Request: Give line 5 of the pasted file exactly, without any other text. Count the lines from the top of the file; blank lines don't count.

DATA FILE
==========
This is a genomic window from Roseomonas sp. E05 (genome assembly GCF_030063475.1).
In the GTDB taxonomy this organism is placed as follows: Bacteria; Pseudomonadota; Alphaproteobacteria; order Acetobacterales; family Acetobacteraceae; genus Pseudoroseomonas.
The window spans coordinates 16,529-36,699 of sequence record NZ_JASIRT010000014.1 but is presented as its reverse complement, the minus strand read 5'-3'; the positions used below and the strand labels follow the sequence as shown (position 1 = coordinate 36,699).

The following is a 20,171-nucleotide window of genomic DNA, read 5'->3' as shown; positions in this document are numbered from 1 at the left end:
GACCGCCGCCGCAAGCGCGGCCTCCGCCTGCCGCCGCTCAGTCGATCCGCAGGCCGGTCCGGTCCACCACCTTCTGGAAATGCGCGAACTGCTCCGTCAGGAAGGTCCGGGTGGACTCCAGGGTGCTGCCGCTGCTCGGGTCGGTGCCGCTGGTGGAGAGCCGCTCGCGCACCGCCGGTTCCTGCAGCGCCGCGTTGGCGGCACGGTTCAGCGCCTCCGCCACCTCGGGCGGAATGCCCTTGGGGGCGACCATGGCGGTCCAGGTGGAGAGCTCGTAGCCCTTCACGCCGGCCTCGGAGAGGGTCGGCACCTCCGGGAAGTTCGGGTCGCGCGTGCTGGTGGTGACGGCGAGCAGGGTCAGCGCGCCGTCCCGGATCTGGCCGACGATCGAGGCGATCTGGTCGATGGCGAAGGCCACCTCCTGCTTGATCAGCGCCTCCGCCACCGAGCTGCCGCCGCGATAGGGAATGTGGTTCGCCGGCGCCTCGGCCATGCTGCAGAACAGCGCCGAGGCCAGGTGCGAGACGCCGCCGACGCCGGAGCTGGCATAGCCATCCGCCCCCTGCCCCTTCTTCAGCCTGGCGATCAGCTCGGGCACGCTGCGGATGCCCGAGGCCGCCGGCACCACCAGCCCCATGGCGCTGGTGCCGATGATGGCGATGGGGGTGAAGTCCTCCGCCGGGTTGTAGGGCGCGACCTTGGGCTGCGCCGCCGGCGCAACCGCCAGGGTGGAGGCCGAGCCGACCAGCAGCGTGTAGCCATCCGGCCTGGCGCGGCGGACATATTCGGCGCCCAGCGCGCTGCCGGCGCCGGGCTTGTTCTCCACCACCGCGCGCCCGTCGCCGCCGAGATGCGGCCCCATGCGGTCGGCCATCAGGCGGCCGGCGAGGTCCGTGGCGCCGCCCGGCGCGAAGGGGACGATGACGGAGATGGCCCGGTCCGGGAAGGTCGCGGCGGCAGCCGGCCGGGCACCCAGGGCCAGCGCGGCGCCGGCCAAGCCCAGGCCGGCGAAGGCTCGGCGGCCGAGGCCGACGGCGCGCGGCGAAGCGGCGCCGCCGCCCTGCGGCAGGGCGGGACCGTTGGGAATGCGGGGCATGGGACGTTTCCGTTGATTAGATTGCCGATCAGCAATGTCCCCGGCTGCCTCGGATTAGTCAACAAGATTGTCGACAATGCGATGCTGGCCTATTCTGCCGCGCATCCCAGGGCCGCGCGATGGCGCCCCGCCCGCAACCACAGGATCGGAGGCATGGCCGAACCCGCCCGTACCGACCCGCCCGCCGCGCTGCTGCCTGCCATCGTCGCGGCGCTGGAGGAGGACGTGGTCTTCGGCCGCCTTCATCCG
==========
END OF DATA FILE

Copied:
GACCGCCGCCGCAAGCGCGGCCTCCGCCTGCCGCCGCTCAGTCGATCCGCAGGCCGGTCCGGTCCACCACCTTCTGGAAATGCGCGAACTGCTCCGTCAGGAAGGTCCGGGTGGACTCCAGGGTGCTGCCGCTGCTCGGGTCGGTGCCGCTGGTGGAGAGCCGCTCGCGCACCGCCGGTTCCTGCAGCGCCGCGTTGGCGGCACGGTTCAGCGCCTCCGCCACCTCGGGCGGAATGCCCTTGGGGGCGACCATGGCGGTCCAGGTGGAGAGCTCGTAGCCCTTCACGCCGGCCTCGGAGAGGGTCGGCACCTCCGGGAAGTTCGGGTCGCGCGTGCTGGTGGTGACGGCGAGCAGGGTCAGCGCGCCGTCCCGGATCTGGCCGACGATCGAGGCGATCTGGTCGATGGCGAAGGCCACCTCCTGCTTGATCAGCGCCTCCGCCACCGAGCTGCCGCCGCGATAGGGAATGTGGTTCGCCGGCGCCTCGGCCATGCTGCAGAACAGCGCCGAGGCCAGGTGCGAGACGCCGCCGACGCCGGAGCTGGCATAGCCATCCGCCCCCTGCCCCTTCTTCAGCCTGGCGATCAGCTCGGGCACGCTGCGGATGCCCGAGGCCGCCGGCACCACCAGCCCCATGGCGCTGGTGCCGATGATGGCGATGGGGGTGAAGTCCTCCGCCGGGTTGTAGGGCGCGACCTTGGGCTGCGCCGCCGGCGCAACCGCCAGGGTGGAGGCCGAGCCGACCAGCAGCGTGTAGCCATCCGGCCTGGCGCGGCGGACATATTCGGCGCCCAGCGCGCTGCCGGCGCCGGGCTTGTTCTCCACCACCGCGCGCCCGTCGCCGCCGAGATGCGGCCCCATGCGGTCGGCCATCAGGCGGCCGGCGAGGTCCGTGGCGCCGCCCGGCGCGAAGGGGACGATGACGGAGATGGCCCGGTCCGGGAAGGTCGCGGCGGCAGCCGGCCGGGCACCCAGGGCCAGCGCGGCGCCGGCCAAGCCCAGGCCGGCGAAGGCTCGGCGGCCGAGGCCGACGGCGCGCGGCGAAGCGGCGCCGCCGCCCTGCGGCAGGGCGGGACCGTTGGGAATGCGGGGCATGGGACGTTTCCGTTGATTAGATTGCCGATCAGCAATGTCCCCGGCTGCCTCGGATTAGTCAACAAGATTGTCGACAATGCGATGCTGGCCTATTCTGCCGCGCATCCCAGGGCCGCGCGATGGCGCCCCGCCCGCAACCACAGGATCGGAGGCATGGCCGAACCCGCCCGTACCGACCCGCCCGCCGCGCTGCTGCCTGCCATCGTCGCGGCGCTGGAGGAGGACGTGGTCTTCGGCCGCCTTCATCCG